Construction to begin on solar farm this summer
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By Carmen Ensinger
A solar farm, first proposed in 2017, will begin construction this summer and members of the company addressed the Greene County Board at their Wednesday meeting about the project.
The Hickory Solar Park is being built by EDP Renewables, whose corporate headquarters are in Houston, Texas. The farm will encompass 700 acres, 150 acres of which are in Greene County with the rest being in Jersey County.
It will be able to produce 110 megawatts of power and will tie into the new Ameren substation being built near the fairgrounds northwest of Jerseyville.
Jesse T. Eick, Development Project Manager, addressed the board about the project.
“The increase in property values and taxes is what makes these projects attractive to counties,” Eick said. “EDP self-funds the construction of these projects. We ask for no increase in county taxes to fund the projects and we ask for no increase in rates from Ameren to help fund them either. This is all our project. We sign power purchase agreements with Ameren and another utility company.”
EDP has signed lease agreements with all of the land owners, which prompted board members to ask why they chose to lease and not buy the land, especially since solar panels have a 30-year life expectancy.
“The reason we lease is because that is the landowner preference – they want to keep the land in the family,” Eick said. “The lifecycle of these projects is about 30 years and then we have the Agricultural Impact Mitigation Agreement Permit that we get from the state, which we have in place for this project which has very strict decommissioning and deconstruction requirements to basically take all of the components out so there is nothing left.”
During the operation of the solar panels, the landowner will get an annual payment, with a rate increase each year to take into account inflation.
“At the end of the operation lifecycle, when we remove all of our infrastructure, then the landowner can continue to farm their land,” Eick said. “Looking at the impact these projects have on the farmland, it gives it a break. During this period, there is no discing, no fertilizing, no seeding. This is a 30-year breather for the land, so the landowner sees this as an investment for the land.”
Eick said that when construction begins, it will create between 300 to 400 construction jobs and once completed it will have an operations and maintenance crew of two that are permanently on site.
“The project creates no noise and creates no glare,” Eick said. “We have certain setback requirements in Jersey that we have to live by just to keep our contract that we are following here in Greene as well so you don’t have to worry about us constructing right next to your roads.”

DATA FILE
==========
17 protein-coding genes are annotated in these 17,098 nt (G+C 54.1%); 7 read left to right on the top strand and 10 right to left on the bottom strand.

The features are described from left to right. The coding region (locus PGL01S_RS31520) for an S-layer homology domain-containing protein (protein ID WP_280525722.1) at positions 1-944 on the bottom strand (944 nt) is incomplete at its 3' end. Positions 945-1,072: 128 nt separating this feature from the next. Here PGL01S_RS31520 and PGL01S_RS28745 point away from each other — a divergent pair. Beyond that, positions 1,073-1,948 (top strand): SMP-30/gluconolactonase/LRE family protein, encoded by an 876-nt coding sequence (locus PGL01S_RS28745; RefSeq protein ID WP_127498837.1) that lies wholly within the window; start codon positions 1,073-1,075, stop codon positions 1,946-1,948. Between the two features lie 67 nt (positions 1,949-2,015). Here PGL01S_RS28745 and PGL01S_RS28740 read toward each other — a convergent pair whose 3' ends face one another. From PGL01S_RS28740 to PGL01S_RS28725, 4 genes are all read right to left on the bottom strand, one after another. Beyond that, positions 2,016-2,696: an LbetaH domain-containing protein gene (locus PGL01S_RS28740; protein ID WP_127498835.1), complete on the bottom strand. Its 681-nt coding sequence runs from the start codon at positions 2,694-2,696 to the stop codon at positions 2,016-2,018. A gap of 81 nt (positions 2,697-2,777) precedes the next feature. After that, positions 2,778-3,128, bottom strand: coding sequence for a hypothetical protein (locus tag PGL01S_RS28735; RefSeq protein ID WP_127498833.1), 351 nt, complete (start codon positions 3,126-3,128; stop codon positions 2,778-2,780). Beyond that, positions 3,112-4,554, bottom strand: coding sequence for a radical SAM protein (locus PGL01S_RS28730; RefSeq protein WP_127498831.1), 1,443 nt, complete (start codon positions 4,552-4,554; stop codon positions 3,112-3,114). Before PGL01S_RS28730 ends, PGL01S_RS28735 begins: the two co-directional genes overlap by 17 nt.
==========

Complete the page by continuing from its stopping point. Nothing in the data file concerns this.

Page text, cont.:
Eick said they currently have a project being built near Waverly that is roughly five times larger.
“It is a 500-megawatt project and covers approximately 3,500 acres,” he said. “So if you want to see what will be taking place, take a drive over there. They are starting to lay the culverts and started the drainage mitigation so you will get some idea what will be taking place.”
Eick said the one question he gets all the time from people is if they can plug their homes into it. The answer is no. This is a very high voltage project.
“The amount of wattage that we are generating from this project is enough to power three stadiums during the playoffs so it is very high voltage,” he said. “Ameren’s new expanded substation is for our project to tie into so that we can power the high voltage grid. They have restrung a line out of that substation going northeast so all of that power is going to be on the high voltage grid so it’s not going to be connected to anyone’s homes.”
EDP Renewables operational projects are mainly wind farms. Of their 67 projects, only 9 of them are solar parks. In fact, the Greene County solar park will be only the second solar park in Illinois once the park near Waverly comes online.
They currently have seven wind farms active within the state in the counties of McLean, Douglas, Tazewell, Logan, LaSalle and Grundy counties. There are actually five wind farms, but two of them have two phases resulting in seven actual wind farms.
These wind farms produce a total of 1201 megawatts of power, generating enough electricity to power 412,000 homes.
They represent a $2.3 billion investment with $75.8 million paid out to landowners, $76.9 million paid to local governments and $1.5 billion spent within Illinois. During construction of these projects, 1,188 construction jobs were created and 77 permanent jobs were created.
Hickory Solar Park will have a capital investment of $130 million with $37 million being paid to landowners and $15 million being paid to local governments. The power they create would be equivalent to the average consumption of more than 27,800 homes.